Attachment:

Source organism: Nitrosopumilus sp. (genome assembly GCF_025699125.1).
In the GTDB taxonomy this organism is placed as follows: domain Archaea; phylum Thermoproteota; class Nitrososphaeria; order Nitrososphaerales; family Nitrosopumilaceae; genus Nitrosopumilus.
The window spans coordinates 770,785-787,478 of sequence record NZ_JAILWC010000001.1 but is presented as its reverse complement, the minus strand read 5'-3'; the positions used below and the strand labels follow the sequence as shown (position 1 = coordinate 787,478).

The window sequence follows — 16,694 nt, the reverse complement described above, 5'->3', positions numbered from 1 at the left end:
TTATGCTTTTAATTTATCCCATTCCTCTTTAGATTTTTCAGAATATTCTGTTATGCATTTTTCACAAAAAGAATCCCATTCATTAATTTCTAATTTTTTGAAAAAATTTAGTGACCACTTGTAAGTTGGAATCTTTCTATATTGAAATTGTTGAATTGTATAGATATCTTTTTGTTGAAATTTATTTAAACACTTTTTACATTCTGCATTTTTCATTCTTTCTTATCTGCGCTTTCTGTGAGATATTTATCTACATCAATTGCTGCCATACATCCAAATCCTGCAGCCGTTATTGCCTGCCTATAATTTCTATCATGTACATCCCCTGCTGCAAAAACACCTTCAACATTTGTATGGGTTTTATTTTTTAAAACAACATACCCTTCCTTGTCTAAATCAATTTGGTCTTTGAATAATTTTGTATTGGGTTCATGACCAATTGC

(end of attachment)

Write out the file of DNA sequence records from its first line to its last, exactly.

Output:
Source organism: Nitrosopumilus sp. (genome assembly GCF_025699125.1).
In the GTDB taxonomy this organism is placed as follows: domain Archaea; phylum Thermoproteota; class Nitrososphaeria; order Nitrososphaerales; family Nitrosopumilaceae; genus Nitrosopumilus.
The window spans coordinates 770,785-787,478 of sequence record NZ_JAILWC010000001.1 but is presented as its reverse complement, the minus strand read 5'-3'; the positions used below and the strand labels follow the sequence as shown (position 1 = coordinate 787,478).

The window sequence follows — 16,694 nt, the reverse complement described above, 5'->3', positions numbered from 1 at the left end:
TTATGCTTTTAATTTATCCCATTCCTCTTTAGATTTTTCAGAATATTCTGTTATGCATTTTTCACAAAAAGAATCCCATTCATTAATTTCTAATTTTTTGAAAAAATTTAGTGACCACTTGTAAGTTGGAATCTTTCTATATTGAAATTGTTGAATTGTATAGATATCTTTTTGTTGAAATTTATTTAAACACTTTTTACATTCTGCATTTTTCATTCTTTCTTATCTGCGCTTTCTGTGAGATATTTATCTACATCAATTGCTGCCATACATCCAAATCCTGCAGCCGTTATTGCCTGCCTATAATTTCTATCATGTACATCCCCTGCTGCAAAAACACCTTCAACATTTGTATGGGTTTTATTTTTTAAAACAACATACCCTTCCTTGTCTAAATCAATTTGGTCTTTGAATAATTTTGTATTGGGTTCATGACCAATTGC